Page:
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It is no longer a secret that the finance minister wants new banks to be licensed to bring in competition into the industry, and that the Reserve Bank has forestalled him. It is understandable that his patience is running out. Years ago, when he first became finance minister in 2004, P. Chidambaram introduced a rural employment guarantee scheme, which involved paying villagers daily wages in cash. A large proportion of the purported wages disappeared into the pockets of gram pradhans and other intermediaries. They no doubt became ardent supporters of the ruling party; but the corruption brought it a bad name.

The government then thought of paying money into villagers’ bank accounts; but for that, banks had to spread out into the remotest corners of India. Their mollycoddled employees were not prepared to endure such hardships, so rural branches remained unmanned. Then the government thought of bank agents who were not employees. Kenya has an excellent system of money transfers that works through men of means in every village. A similar system started working in south India; but the RBI scotched it since it took away business from banks. It gave banks permission to appoint “correspondents” in villages; but banks were reluctant to appoint people in remote places on whom they had no control. So all the clever tricks to bring banks to villagers failed.

There was a simple solution, namely to give bank licences to local people; but they would have competed against existing banks, so the RBI would not countenance the solution. Having failed to find a direct solution, the government asked the RBI to license more banks. The central bank announced conditions for giving licences that were virtually impossible to meet, and issued a discussion paper, which is now so old that the discussions on it are long forgotten. In sum, the RBI has sabotaged the licensing of more banks. Whenever Chidambaram asks D. Subbarao when he will issue more licences, he says he will do so only after the government goes to Parliament and gets him power to dismiss managements of private banks, amongst other things. He knows the government is incapable of getting any legislation through, so he is pretty safe.

It would be easy but wrong to see this conflict as a personal one. Venugopal Reddy was an obedient joint secretary in the finance ministry, but after he was elevated to the top floor of the RBI’s Bombay office, he became king of all he surveyed. Subbarao is known to be an eminently reasonable man, but as governor he has been as obstructive as Reddy. The pigheadedness does not belong to the men, but comes with the office. The staff of the RBI entertains no doubts about the need to maintain the current oligopoly of government banks and the Reserve Bank’s hegemony over them; a governor can get their cooperation only if he shares the dogma. That is why even a determined finance minister such as Chidambaram cannot get him to budge an inch.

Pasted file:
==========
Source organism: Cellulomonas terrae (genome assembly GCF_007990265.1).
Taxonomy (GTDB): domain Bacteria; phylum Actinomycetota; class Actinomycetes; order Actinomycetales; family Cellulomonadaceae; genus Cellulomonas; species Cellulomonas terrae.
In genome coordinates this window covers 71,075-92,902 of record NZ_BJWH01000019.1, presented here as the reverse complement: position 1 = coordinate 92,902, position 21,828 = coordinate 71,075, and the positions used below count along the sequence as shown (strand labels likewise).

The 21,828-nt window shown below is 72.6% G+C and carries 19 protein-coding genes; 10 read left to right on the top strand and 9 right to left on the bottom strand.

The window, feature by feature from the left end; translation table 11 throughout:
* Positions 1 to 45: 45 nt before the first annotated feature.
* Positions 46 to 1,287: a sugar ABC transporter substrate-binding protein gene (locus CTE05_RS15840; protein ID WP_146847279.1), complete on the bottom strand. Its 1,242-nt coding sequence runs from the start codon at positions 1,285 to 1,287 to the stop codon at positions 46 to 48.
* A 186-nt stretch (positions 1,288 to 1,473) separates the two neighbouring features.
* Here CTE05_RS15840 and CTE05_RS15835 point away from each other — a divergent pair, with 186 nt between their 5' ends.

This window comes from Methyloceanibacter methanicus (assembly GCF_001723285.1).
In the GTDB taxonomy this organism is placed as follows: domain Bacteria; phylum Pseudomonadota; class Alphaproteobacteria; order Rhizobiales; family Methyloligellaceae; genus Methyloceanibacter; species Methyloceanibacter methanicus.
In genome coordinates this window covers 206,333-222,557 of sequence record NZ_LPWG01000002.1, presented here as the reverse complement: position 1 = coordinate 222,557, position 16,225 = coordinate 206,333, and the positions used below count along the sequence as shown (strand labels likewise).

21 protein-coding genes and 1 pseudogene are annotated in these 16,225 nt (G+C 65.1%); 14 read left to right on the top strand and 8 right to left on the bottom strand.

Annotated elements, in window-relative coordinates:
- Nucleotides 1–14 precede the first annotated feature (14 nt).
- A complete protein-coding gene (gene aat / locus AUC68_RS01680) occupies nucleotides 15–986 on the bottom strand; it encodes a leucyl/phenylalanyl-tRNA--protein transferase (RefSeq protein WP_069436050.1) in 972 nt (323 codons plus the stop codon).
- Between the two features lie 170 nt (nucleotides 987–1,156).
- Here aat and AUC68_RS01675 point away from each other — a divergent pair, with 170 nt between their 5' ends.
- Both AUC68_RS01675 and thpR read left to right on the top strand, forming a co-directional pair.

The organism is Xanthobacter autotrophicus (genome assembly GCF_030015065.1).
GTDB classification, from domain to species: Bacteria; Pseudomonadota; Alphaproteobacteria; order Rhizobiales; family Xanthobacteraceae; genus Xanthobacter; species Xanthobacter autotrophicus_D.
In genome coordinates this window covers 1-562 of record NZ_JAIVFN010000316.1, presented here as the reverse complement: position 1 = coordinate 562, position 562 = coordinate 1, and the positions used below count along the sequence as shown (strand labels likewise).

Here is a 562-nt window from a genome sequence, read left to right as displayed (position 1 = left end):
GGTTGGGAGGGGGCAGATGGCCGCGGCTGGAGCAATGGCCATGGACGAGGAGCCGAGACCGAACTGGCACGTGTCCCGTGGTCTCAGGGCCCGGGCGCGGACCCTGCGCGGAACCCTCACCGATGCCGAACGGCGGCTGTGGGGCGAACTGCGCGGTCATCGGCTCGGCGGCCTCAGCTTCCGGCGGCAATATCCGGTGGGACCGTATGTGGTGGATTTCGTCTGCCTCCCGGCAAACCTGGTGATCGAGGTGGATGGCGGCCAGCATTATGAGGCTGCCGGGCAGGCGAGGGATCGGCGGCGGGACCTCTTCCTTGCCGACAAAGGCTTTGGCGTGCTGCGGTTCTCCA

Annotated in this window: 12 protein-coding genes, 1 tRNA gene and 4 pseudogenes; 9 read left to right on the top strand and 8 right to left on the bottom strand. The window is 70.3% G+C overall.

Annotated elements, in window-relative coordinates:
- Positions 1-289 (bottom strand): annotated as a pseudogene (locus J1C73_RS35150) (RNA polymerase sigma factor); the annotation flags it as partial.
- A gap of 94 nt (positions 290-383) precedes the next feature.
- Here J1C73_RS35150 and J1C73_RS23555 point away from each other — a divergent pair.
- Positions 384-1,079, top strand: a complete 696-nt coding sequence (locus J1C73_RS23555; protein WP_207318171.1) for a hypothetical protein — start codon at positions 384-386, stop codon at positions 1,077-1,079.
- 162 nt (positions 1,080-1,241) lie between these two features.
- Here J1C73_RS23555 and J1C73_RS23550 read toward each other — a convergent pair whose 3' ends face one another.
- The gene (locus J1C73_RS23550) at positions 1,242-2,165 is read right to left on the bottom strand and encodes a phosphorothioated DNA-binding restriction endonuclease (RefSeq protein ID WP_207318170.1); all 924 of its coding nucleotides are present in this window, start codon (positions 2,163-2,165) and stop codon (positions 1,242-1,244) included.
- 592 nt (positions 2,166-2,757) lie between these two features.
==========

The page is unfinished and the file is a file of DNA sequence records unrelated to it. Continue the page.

He does not have much time; at most, he has got till the next general election. Even if he gets amendments to the banking legislation through in the budget session, it is unlikely that the RBI will get through the rigmarole of approving new licensees before the election in 2014. If he is serious about changing the face of the banking industry, he needs to take quick and drastic action. It would involve kicking the governor upstairs to head a finance commission or something like that, and bringing in someone who would overcome the obstruction and make the RBI toe the line. It would not be easy to find someone who can do that. It could be C. Rangarajan, who has ruled the Reserve Bank before and is the Prime Minister’s right-hand man now. But sending him back to Bombay would require the assent of the Prime Minister, who has given no indication at all of where he stands on the standoff between the finance ministry and the Reserve Bank. It is likely that he is keeping out of the fray. He is quite good at that; and this time he has the additional reason, that he has headed both, and cannot therefore take sides. Besides, he has other preoccupations. He has kept the seat warm for so long; if the Congress does not win the next election, the not-so-young man intended for the seat may not get a chance to occupy it. A few bank licences are not going win any votes. The Prime Minister needs another vote catcher like the Mahatma Gandhi National Rural Employment Guarantee Programme. It will cost an enormous amount. That is no problem; the government can always print money. But finding an interminable name for it requires thought; no wonder the finance minister looks worried.

(This story was published in Businessworld Issue Dated 10-12-2012)